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EU Structural Funds: Least Developed Regions — [Siobhain McDonagh in the Chair]

Part of the debate – in Westminster Hall at 3:47 pm on 26th June 2019.

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Photo of Jake Berry Jake Berry Parliamentary Under-Secretary (Housing, Communities and Local Government), Parliamentary Under-Secretary (Department for Business, Energy and Industrial Strategy) 3:47 pm, 26th June 2019

I will in a moment. I will develop this point first.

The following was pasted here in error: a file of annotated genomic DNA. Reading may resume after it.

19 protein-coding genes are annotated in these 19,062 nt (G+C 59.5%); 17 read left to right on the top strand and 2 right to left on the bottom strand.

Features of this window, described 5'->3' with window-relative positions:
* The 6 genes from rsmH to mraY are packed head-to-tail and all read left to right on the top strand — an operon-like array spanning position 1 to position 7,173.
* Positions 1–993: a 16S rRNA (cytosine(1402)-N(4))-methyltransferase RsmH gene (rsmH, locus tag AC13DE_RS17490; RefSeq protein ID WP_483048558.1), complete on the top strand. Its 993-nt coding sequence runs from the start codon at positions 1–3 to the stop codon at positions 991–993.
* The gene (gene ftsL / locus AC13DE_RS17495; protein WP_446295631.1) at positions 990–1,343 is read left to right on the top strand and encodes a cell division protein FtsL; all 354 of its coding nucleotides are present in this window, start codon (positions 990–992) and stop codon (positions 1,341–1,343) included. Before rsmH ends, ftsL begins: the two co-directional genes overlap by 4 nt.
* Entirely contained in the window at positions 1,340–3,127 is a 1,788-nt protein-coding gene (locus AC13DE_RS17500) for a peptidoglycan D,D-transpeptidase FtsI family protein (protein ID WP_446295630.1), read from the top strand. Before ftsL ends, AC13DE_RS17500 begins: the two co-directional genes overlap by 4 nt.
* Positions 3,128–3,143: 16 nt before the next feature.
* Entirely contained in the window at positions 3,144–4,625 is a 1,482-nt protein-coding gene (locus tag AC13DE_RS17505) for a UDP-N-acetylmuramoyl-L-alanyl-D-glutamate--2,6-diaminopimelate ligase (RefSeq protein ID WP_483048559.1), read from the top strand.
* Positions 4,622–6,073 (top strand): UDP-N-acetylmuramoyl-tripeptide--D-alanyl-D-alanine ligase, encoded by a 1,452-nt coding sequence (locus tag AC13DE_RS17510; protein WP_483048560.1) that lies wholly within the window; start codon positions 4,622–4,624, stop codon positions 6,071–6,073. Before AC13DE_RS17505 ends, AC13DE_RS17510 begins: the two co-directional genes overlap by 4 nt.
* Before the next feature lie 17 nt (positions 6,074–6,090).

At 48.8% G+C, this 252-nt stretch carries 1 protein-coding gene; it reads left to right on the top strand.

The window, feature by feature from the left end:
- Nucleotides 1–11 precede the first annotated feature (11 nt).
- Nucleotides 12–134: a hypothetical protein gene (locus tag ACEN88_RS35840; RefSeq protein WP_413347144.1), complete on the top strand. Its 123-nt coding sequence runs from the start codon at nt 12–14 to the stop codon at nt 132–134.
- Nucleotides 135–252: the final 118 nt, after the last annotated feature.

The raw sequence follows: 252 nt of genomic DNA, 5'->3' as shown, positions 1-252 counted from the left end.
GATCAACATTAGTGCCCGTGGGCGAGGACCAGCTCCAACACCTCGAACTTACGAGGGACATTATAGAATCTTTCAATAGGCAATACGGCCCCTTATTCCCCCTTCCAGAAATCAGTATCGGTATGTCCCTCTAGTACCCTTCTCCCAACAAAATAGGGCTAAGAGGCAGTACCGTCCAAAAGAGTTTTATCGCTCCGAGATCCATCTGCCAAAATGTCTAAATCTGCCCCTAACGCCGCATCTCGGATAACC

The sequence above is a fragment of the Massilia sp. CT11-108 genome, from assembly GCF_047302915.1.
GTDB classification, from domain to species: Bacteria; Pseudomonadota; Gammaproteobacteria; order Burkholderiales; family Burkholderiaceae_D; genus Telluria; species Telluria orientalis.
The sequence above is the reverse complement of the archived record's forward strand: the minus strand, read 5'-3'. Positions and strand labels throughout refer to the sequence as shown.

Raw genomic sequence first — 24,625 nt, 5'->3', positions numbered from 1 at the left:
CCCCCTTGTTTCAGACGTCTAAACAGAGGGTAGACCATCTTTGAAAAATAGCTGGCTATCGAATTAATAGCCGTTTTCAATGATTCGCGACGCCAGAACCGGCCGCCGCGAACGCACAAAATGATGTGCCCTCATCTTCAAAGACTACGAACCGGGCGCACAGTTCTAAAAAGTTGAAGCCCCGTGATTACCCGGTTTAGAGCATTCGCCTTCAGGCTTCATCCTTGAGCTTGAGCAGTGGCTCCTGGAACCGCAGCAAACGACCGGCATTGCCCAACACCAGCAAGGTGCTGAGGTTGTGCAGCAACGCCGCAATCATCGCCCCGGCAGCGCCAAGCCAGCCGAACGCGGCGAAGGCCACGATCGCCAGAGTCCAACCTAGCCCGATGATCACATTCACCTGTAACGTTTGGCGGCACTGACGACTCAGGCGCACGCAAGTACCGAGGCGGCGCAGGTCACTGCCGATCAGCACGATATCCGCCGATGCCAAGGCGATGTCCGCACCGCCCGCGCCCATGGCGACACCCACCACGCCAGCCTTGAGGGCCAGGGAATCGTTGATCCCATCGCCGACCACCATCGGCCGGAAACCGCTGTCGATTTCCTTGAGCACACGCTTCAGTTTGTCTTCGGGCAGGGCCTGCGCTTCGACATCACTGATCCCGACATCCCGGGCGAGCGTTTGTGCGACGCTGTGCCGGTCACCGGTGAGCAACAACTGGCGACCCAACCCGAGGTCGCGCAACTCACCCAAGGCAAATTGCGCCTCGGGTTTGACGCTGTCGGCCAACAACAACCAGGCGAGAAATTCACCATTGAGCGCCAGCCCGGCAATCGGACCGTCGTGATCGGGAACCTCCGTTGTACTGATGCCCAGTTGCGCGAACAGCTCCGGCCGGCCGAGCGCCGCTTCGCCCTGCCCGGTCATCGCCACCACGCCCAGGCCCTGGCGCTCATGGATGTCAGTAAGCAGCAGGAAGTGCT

Once the negotiation had taken place in Europe, the British Government would bring that figure into the comprehensive spending review and negotiate how it was distributed—which parts should go to European structural funds, to the Department for Work and Pensions and to the Department for Environment, Food and Rural Affairs. Only after that would any of the bodies have certainty about how much they were going to receive.

In fact, if we accept that the quantum of the UK shared prosperity fund should be negotiated through the comprehensive spending review, people will find themselves with exactly the same certainty under that fund as they would have had if we had continued with European structural funds. There is of course certainty until January 2021, when the current spending period ends, and the Government have been clear that the UK shared prosperity fund will start in 2021, so there will be no gap.